Poet, playwright and activist Amiri Baraka, has died at the age of 79. Baraka was hailed as one of the greatest black writers of his generation, but was also accused of being homophobic, violent and a misogynist. Baraka inspired but also inflamed, as in 2012 when "Somebody Blew Up America", a poem about September 11, was attacked for being anti-Semitic, and lead to the dissolution of New Jersey's poet laureate position after Baraka refused to resign from the role.
Originally named LeRoi Jones, Baraka grew up in Newark, New Jersey. He built his reputation in Greenwich Village at the tail end of the beat scene, and in the 60s and 70s became a major figure in the Black Arts movement. In 1984 (The Wire 10), Val Wilmer described him as "one of the best kept secrets in the jazz world, a world where his profound analysis is sorely needed. Always provocative, his words formed an appropriate literary backdrop for the tumult that was the 60s New Wave".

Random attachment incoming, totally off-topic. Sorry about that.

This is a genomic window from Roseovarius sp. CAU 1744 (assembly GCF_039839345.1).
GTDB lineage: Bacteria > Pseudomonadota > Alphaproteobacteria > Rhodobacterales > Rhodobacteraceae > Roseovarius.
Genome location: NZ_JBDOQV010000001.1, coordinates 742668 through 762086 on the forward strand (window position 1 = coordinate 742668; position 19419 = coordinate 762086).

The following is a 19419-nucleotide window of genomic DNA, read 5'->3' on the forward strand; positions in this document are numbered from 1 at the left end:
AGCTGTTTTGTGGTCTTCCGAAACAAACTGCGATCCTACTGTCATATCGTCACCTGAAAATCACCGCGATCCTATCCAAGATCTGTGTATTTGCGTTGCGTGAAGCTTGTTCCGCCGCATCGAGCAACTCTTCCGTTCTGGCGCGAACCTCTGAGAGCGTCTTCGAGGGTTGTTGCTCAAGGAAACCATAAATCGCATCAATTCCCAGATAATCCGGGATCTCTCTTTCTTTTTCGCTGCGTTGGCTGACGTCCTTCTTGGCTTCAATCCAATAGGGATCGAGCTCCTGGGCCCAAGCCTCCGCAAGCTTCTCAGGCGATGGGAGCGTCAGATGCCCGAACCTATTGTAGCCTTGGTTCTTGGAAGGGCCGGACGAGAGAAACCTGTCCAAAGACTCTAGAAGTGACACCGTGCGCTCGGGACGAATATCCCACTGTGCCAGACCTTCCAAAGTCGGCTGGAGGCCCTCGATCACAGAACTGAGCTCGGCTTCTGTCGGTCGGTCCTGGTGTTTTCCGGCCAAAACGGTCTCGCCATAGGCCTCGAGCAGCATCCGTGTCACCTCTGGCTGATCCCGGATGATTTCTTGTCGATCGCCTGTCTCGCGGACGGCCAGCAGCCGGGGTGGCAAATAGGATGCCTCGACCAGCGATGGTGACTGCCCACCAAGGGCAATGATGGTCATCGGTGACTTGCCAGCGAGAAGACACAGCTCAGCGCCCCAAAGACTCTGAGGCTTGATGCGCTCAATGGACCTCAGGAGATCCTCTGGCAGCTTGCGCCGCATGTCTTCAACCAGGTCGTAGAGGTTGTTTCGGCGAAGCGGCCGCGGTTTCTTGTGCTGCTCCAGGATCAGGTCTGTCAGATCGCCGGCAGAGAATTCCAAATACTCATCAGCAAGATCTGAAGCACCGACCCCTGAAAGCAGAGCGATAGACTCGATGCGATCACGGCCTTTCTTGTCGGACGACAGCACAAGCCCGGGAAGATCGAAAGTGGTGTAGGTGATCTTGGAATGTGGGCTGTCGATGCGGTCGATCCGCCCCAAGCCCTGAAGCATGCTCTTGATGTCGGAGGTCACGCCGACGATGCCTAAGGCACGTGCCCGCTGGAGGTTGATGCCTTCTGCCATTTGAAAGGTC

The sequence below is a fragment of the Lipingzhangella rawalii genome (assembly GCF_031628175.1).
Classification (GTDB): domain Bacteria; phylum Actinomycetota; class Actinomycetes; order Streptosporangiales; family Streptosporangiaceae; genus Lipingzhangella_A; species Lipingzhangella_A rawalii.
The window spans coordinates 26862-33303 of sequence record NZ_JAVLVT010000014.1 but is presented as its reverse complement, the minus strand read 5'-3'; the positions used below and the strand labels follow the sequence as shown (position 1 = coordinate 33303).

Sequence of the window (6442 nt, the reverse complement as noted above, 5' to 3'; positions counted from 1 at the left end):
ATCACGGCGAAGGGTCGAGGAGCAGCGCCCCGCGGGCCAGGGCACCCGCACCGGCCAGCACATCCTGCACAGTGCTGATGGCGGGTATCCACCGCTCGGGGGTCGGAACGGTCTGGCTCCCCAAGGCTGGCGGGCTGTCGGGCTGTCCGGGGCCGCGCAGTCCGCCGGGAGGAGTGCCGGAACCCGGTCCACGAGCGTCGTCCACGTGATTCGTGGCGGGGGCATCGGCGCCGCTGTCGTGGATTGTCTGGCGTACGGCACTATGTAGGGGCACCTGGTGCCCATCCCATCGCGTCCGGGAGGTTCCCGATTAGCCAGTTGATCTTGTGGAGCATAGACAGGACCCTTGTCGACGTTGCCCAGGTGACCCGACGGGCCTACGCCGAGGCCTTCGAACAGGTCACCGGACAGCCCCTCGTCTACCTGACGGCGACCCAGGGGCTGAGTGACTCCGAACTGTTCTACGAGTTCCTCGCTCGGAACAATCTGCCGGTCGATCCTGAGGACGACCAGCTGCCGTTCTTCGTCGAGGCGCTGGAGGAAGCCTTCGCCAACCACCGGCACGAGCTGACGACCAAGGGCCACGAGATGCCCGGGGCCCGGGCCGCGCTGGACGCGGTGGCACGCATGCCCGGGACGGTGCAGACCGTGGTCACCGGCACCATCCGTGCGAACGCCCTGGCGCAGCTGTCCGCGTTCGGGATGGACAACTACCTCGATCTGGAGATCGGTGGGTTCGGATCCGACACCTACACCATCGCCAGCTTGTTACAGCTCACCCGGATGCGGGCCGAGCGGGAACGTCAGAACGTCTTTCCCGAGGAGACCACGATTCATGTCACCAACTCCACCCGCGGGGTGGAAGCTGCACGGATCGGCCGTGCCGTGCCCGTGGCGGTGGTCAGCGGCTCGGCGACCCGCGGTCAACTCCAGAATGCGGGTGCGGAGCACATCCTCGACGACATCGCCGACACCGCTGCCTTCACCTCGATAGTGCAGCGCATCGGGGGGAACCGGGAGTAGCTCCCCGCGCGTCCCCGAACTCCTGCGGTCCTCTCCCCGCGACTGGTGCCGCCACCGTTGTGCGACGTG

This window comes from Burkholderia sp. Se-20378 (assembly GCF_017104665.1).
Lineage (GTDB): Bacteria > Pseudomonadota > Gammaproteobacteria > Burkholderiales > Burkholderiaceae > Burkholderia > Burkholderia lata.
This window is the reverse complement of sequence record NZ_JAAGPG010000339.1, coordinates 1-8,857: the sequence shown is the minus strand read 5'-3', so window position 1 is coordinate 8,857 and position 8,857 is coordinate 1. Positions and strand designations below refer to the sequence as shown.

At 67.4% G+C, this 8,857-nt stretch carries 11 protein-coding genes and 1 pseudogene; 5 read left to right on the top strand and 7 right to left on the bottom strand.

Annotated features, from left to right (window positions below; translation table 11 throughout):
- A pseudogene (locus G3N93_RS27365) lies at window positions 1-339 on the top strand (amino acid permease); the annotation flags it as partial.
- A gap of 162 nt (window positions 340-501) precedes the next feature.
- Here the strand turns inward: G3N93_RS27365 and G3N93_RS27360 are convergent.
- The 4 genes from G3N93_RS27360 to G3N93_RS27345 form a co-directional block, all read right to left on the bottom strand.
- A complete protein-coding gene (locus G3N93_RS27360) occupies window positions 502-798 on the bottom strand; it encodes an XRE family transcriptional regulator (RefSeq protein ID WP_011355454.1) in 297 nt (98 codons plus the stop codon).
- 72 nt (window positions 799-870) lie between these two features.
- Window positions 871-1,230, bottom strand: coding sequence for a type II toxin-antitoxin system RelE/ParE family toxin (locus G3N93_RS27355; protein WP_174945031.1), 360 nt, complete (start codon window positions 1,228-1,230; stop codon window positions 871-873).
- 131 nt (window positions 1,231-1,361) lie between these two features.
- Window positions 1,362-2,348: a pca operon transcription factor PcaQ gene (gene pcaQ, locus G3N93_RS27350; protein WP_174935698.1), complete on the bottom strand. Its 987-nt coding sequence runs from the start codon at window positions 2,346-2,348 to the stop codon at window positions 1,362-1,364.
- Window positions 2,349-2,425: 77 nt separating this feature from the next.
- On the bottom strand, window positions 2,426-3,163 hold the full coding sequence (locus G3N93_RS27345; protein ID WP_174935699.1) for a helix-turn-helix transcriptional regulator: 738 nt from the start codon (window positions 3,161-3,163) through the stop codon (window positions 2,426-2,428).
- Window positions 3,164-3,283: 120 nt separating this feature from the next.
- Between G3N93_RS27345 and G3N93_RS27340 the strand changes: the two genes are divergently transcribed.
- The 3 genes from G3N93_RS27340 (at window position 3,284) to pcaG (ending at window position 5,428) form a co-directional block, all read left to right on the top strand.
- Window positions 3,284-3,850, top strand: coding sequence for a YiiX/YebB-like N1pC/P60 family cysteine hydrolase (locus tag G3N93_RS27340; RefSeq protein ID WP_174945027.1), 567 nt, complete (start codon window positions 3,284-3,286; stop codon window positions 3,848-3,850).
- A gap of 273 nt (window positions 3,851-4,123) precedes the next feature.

He lectured regularly, and received numerous grants and awards including a Guggenheim fellowship. Baraka published books, poetry, music criticism and plays throughout his life, notably Blues People, a history of black people in America through their music, and Black Music, a collection of jazz criticism.